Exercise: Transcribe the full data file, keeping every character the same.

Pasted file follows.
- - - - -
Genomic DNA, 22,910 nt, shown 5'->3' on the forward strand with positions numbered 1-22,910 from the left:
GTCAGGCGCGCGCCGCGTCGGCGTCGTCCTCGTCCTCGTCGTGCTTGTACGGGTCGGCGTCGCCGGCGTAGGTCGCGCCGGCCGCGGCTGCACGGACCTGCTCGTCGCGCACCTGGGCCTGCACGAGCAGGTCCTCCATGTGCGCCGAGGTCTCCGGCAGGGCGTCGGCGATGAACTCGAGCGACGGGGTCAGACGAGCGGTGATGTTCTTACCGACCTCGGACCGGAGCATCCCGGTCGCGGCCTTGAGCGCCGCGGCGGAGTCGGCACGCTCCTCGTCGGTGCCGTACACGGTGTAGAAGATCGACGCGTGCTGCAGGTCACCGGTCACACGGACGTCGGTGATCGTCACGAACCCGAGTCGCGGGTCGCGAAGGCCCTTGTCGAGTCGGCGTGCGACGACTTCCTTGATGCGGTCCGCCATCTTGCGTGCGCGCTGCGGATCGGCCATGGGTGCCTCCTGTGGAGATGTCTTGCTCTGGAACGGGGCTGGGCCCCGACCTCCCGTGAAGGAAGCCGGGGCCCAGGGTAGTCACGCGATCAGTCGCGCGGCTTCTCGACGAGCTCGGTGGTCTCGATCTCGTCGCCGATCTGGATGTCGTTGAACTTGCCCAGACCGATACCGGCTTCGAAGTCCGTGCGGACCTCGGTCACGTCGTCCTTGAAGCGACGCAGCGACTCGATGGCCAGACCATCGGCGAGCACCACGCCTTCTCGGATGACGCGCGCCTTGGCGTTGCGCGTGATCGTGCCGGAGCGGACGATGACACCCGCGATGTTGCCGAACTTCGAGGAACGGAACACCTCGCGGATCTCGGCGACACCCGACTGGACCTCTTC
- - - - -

Genomic DNA, 22,910 nt, shown 5'->3' on the forward strand with positions numbered 1-22,910 from the left:
GTCAGGCGCGCGCCGCGTCGGCGTCGTCCTCGTCCTCGTCGTGCTTGTACGGGTCGGCGTCGCCGGCGTAGGTCGCGCCGGCCGCGGCTGCACGGACCTGCTCGTCGCGCACCTGGGCCTGCACGAGCAGGTCCTCCATGTGCGCCGAGGTCTCCGGCAGGGCGTCGGCGATGAACTCGAGCGACGGGGTCAGACGAGCGGTGATGTTCTTACCGACCTCGGACCGGAGCATCCCGGTCGCGGCCTTGAGCGCCGCGGCGGAGTCGGCACGCTCCTCGTCGGTGCCGTACACGGTGTAGAAGATCGACGCGTGCTGCAGGTCACCGGTCACACGGACGTCGGTGATCGTCACGAACCCGAGTCGCGGGTCGCGAAGGCCCTTGTCGAGTCGGCGTGCGACGACTTCCTTGATGCGGTCCGCCATCTTGCGTGCGCGCTGCGGATCGGCCATGGGTGCCTCCTGTGGAGATGTCTTGCTCTGGAACGGGGCTGGGCCCCGACCTCCCGTGAAGGAAGCCGGGGCCCAGGGTAGTCACGCGATCAGTCGCGCGGCTTCTCGACGAGCTCGGTGGTCTCGATCTCGTCGCCGATCTGGATGTCGTTGAACTTGCCCAGACCGATACCGGCTTCGAAGTCCGTGCGGACCTCGGTCACGTCGTCCTTGAAGCGACGCAGCGACTCGATGGCCAGACCATCGGCGAGCACCACGCCTTCTCGGATGACGCGCGCCTTGGCGTTGCGCGTGATCGTGCCGGAGCGGACGATGACACCCGCGATGTTGCCGAACTTCGAGGAACGGAACACCTCGCGGATCTCGGCGACACCCGACTGGACCTCTTC